For a long time, we were at war with The Jackals. Now, finally, we’ve driven them off, and we’re left with this: a year of relative peace. One quiet year, with which to build our community up and learn again how to work together.
The opening words of The Quiet Year lay out the bones of a melancholy story. A community torn apart by war, a mysterious enemy gone but not destroyed, and the empty promise of a year of peace. No matter how desperately the community clings to survival, something awaits them on the horizon. Every hardship conquered pales in comparison to what is to come. When winter arrives, the Frost Shepherds shall also—and things will never be the same.
The day has come, and the second supplement for Fantasy Flight Games’ Genesys RPG is out! Shadow of the Beanstalk covers the Android setting, specifically focusing on New Angeles, the Beanstalk space elevator, and the Heinlein lunar colony. As an Android splatbook, the book works perfectly, giving a starting point for running games in the Android setting and tons of adversaries, locations, factions, and gear to flesh it out. If you look at the foreword, though, and at the Settings section of Genesys Core, it’s clear that this book is supposed to expand the Genesys toolkit to enable a wide range of science fiction settings. With three Star Wars games and the Worlds of Android book already in print, what does Shadow of the Beanstalk really provide to the Genesys ecosystem? Let’s take a look, chapter by chapter.
A Rolls-Royce Phantom peels around a corner, stray dollar bills from the sacks in the back fluttering out the open windows, as a pair of police cars howl in pursuit. A man in the rear seat leans out and chatters a string of bullets from his tommy gun at the coppers, but his shots go wide and the gun jams. Cursing, he leans back in to try and fix his weapon, yelling at the woman riding shotgun to handle it. She leans out her own window, raises a hand . . .and a beam of cold energy shoots out of it, creating an ice slick right in front of one of the police cars. The vehicle swerves, skids, and slams into a street lamp, but the second pursuit vehicle gets around it and draws closer. Suddenly, there’s a flash of energy from behind the windshield of the crashed car as one of its occupants steps through a dimensional gate and appears perched on the hood of the Phantom, shotgun in hand, demanding the gangsters pull over in the name of the law. It’s the 1920s. Alcohol is Prohibited, crime pays very well, the law does what it can. And, of course, there are superpowers. This is the BAMFsie-award-winning roleplaying game CAPERS from NerdBurger Games!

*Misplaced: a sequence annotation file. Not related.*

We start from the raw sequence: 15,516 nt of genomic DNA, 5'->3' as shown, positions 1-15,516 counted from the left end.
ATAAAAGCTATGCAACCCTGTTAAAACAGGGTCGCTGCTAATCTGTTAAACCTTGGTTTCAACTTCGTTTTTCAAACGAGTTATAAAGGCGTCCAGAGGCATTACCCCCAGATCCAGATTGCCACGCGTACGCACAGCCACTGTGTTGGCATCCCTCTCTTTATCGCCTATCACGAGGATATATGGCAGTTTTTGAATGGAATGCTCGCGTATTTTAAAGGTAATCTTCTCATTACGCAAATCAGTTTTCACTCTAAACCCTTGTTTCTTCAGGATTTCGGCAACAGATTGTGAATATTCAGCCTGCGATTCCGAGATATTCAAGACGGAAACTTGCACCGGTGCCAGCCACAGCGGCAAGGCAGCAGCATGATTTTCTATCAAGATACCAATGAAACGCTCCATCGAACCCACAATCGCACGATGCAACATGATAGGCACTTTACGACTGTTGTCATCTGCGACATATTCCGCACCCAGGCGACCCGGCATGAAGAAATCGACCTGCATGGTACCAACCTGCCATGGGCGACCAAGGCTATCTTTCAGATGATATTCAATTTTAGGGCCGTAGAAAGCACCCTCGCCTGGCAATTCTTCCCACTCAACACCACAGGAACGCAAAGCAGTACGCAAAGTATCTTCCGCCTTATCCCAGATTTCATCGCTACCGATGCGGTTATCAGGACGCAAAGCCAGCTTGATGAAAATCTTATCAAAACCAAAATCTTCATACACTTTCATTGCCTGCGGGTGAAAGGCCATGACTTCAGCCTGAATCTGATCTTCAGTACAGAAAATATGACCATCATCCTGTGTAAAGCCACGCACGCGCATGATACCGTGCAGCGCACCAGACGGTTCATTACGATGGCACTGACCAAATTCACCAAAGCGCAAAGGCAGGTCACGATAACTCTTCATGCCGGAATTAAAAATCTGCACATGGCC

This February is an intense month for Kickstarter Wonk, with tons and tons of content. First up, February is the month of Zine Quest! Zine Quest is a Kickstarter event supporting RPG zines, small publications that have had an outsized impact on RPG history. For the event, there are 35 different zine projects (as of this writing at least, the number keeps going up), and pretty much all of them are worth looking at. Cyberpunk zines, PbtA zines, a Torchbearer zine…I could go on. Check out all the projects here!
In addition to 35 zines, there were nearly 20 different RPG projects I checked out. Some don’t fit my criteria, but are still worth checking out, like the third edition of Interface Zero. Others…the less said about them the better. Overall, though, it was tough narrowing this list down to ten, as there was a lot of quality stuff out there.